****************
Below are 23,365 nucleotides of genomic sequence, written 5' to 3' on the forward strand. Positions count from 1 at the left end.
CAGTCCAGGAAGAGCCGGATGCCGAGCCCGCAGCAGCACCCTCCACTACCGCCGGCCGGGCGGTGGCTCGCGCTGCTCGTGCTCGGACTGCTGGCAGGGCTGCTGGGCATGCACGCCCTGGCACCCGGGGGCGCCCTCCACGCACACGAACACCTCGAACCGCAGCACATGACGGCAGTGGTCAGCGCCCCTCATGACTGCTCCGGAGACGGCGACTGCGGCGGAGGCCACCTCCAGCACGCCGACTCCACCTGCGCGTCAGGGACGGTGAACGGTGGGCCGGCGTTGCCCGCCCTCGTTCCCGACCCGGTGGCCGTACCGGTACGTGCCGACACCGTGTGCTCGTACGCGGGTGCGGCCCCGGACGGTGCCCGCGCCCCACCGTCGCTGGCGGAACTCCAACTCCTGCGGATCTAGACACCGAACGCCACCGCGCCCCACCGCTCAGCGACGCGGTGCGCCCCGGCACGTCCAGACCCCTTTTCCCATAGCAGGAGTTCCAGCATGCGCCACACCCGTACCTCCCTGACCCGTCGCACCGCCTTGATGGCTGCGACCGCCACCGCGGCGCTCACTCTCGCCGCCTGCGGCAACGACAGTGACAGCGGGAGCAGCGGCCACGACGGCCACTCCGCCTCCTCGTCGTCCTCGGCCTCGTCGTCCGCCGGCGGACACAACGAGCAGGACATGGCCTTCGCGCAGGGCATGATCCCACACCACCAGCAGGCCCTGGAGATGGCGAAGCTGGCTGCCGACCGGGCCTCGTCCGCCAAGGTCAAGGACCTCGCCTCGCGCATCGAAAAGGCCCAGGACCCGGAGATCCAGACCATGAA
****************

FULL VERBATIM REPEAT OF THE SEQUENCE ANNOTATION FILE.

Below are 23,365 nucleotides of genomic sequence, written 5' to 3' on the forward strand. Positions count from 1 at the left end.
CAGTCCAGGAAGAGCCGGATGCCGAGCCCGCAGCAGCACCCTCCACTACCGCCGGCCGGGCGGTGGCTCGCGCTGCTCGTGCTCGGACTGCTGGCAGGGCTGCTGGGCATGCACGCCCTGGCACCCGGGGGCGCCCTCCACGCACACGAACACCTCGAACCGCAGCACATGACGGCAGTGGTCAGCGCCCCTCATGACTGCTCCGGAGACGGCGACTGCGGCGGAGGCCACCTCCAGCACGCCGACTCCACCTGCGCGTCAGGGACGGTGAACGGTGGGCCGGCGTTGCCCGCCCTCGTTCCCGACCCGGTGGCCGTACCGGTACGTGCCGACACCGTGTGCTCGTACGCGGGTGCGGCCCCGGACGGTGCCCGCGCCCCACCGTCGCTGGCGGAACTCCAACTCCTGCGGATCTAGACACCGAACGCCACCGCGCCCCACCGCTCAGCGACGCGGTGCGCCCCGGCACGTCCAGACCCCTTTTCCCATAGCAGGAGTTCCAGCATGCGCCACACCCGTACCTCCCTGACCCGTCGCACCGCCTTGATGGCTGCGACCGCCACCGCGGCGCTCACTCTCGCCGCCTGCGGCAACGACAGTGACAGCGGGAGCAGCGGCCACGACGGCCACTCCGCCTCCTCGTCGTCCTCGGCCTCGTCGTCCGCCGGCGGACACAACGAGCAGGACATGGCCTTCGCGCAGGGCATGATCCCACACCACCAGCAGGCCCTGGAGATGGCGAAGCTGGCTGCCGACCGGGCCTCGTCCGCCAAGGTCAAGGACCTCGCCTCGCGCATCGAAAAGGCCCAGGACCCGGAGATCCAGACCATGAA